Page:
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EBioMedicine. 2016 Jun;8:150-158. doi: 10.1016/j.ebiom.2016.05.009. Epub 2016 May 7.

Decreased Usage of Specific Scrib Exons Defines a More Malignant Phenotype of Breast Cancer With Worsened Survival.

Author information

1
School of Biological Sciences, University of Essex, CO4 3SQ, United Kingdom.
2
Department of Mathematical Sciences, University of Essex, CO4 3SQ, United Kingdom.
3
School of Biological Sciences, University of Essex, CO4 3SQ, United Kingdom. Electronic address: mmetod@essex.ac.uk.

Abstract

SCRIB is a polarity regulator known to be abnormally expressed in cancer at the protein level. Here we report that, in breast cancer, an additional and hidden dimension of deregulations exists: an unexpected SCRIB exon usage pattern appears to mark a more malignant tumor phenotype and significantly correlates with survival. Conserved exons encoding the leucine-rich repeats tend to be overexpressed while others are underused. Mechanistic studies revealed that the underused exons encode part of the protein necessary for interaction with Vimentin and Numa1, a protein which is required for proper positioning of the mitotic spindle. Thus, the inclusion/exclusion of specific SCRIB exons is a mechanistic hallmark of breast cancer, which could potentially be exploited to develop more efficient diagnostics and therapies.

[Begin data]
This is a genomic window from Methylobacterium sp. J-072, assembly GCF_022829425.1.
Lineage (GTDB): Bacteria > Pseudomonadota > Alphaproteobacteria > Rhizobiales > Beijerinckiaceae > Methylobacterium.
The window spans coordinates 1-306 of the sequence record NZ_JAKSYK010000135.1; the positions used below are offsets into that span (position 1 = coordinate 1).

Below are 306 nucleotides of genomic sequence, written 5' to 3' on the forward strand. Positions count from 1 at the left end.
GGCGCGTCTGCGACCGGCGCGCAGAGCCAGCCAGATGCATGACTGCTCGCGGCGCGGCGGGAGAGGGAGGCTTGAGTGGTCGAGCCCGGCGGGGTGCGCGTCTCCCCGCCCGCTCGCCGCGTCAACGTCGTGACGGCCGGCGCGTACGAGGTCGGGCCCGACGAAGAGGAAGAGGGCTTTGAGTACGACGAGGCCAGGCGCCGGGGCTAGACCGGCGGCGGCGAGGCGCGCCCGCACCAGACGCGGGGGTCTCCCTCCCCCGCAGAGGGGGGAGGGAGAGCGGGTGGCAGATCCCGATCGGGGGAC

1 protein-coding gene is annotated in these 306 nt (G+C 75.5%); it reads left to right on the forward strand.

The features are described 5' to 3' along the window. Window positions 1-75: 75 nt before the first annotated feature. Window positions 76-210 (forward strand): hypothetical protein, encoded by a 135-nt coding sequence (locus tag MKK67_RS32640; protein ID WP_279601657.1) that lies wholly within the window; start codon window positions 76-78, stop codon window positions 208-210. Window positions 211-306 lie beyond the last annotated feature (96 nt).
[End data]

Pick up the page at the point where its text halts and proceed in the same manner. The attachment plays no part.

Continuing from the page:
KEYWORDS:

Breast cancer; Mitosis; Polarity; SCRIB; Splicing; Survival

PMID:
27428426
PMCID:
PMC4919504
DOI:
10.1016/j.ebiom.2016.05.009
[Indexed for MEDLINE]
Free PMC Article

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